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Axiology (from Greek ἀξίᾱ, axiā, "value, worth"; and -λογία, -logia) is the study of quality or value. It is often taken to include ethics and aesthetics[1] — philosophical fields that depend crucially on notions of value — and sometimes it is held to lay the groundwork for these fields, and thus to be similar to value theory and meta-ethics. The term was first used in the early 20th century by Paul Lapie, in 1902, and E. von Hartmann, in 1908.[2]

One area in which research continues to be pursued is so-called formal axiology, or the attempt to lay out principles regarding value with mathematical rigor.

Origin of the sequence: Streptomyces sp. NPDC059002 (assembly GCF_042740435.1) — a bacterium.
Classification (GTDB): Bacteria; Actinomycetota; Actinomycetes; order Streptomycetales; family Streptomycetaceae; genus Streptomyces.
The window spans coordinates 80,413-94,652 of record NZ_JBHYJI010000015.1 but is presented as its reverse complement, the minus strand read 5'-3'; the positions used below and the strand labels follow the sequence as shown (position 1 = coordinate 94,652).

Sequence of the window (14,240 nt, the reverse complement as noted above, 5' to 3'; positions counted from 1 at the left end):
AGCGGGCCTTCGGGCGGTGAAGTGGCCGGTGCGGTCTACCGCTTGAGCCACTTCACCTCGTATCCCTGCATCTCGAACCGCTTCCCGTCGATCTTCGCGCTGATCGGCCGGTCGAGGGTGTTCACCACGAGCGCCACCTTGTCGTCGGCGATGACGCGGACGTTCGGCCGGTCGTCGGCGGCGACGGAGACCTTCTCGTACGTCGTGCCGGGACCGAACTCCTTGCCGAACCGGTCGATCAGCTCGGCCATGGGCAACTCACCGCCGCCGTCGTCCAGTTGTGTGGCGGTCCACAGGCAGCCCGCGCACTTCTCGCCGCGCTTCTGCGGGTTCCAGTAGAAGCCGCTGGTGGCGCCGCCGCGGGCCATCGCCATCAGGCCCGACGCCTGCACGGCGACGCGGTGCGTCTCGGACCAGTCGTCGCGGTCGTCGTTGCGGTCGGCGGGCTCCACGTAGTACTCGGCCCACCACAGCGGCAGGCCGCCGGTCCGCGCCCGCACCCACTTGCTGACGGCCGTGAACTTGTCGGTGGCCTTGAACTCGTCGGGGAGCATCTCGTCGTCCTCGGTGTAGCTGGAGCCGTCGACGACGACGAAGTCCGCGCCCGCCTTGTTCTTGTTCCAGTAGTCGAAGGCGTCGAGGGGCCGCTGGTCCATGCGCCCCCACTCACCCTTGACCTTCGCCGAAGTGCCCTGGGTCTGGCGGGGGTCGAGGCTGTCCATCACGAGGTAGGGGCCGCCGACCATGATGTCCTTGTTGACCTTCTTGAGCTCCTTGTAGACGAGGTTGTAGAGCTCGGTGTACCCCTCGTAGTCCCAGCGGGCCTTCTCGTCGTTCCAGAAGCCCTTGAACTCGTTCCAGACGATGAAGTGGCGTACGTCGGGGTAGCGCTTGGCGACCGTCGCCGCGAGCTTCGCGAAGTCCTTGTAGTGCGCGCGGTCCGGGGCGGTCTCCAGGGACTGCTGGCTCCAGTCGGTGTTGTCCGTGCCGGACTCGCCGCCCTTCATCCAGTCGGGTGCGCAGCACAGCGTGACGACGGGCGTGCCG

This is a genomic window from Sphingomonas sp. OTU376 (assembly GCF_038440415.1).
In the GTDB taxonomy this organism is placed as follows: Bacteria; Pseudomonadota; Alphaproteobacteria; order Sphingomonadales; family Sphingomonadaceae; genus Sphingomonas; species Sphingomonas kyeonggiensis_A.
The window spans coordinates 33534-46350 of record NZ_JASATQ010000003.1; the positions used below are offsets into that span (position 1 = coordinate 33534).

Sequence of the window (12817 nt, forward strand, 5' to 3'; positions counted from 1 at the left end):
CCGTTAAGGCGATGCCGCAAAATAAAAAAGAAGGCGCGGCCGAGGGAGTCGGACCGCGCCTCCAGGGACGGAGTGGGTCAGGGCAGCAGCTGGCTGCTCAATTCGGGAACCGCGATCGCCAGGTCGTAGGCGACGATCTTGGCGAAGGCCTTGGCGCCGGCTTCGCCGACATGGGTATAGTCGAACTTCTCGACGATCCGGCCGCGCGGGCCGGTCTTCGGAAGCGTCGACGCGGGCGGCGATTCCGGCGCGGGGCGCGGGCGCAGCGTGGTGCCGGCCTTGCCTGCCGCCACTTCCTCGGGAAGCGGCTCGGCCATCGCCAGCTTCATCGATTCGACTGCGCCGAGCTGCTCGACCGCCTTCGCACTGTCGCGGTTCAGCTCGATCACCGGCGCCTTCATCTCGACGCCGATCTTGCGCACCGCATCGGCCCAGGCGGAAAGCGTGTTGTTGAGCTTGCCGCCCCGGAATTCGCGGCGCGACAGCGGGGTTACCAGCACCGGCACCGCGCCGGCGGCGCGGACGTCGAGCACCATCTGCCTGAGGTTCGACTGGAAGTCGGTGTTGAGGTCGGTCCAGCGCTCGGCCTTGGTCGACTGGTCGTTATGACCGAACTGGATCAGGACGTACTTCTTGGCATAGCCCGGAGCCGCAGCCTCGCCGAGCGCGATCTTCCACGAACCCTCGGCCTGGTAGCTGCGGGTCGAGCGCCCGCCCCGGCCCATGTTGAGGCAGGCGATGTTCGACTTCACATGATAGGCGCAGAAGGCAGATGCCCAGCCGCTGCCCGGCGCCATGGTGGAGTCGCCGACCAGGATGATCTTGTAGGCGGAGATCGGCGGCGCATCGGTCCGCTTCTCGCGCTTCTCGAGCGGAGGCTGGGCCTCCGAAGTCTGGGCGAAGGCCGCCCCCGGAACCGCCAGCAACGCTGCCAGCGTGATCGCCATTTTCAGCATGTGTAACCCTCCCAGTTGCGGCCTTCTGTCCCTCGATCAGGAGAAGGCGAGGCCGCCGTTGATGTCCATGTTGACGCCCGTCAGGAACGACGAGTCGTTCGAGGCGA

Dr. Robert Hartman developed a mathematically based and scientifically validated assessment using axiology. His assessment and the licensing of it are maintained by the Hartman Institute. [[[2]]].


The term is also used sometimes in regards to economic value.

References

  1. ^ Random House Unabridged Dictionary. [1]. Dictionary Entry on Axiology.
  2. ^ Samuel L. Hart. Axiology--Theory of Values. Philosophy and Phenomenological Research.

Further reading

See also

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Simple English

Axiology is the field of study under the broad scope of philosophy that studies ethical and aesthetic values.


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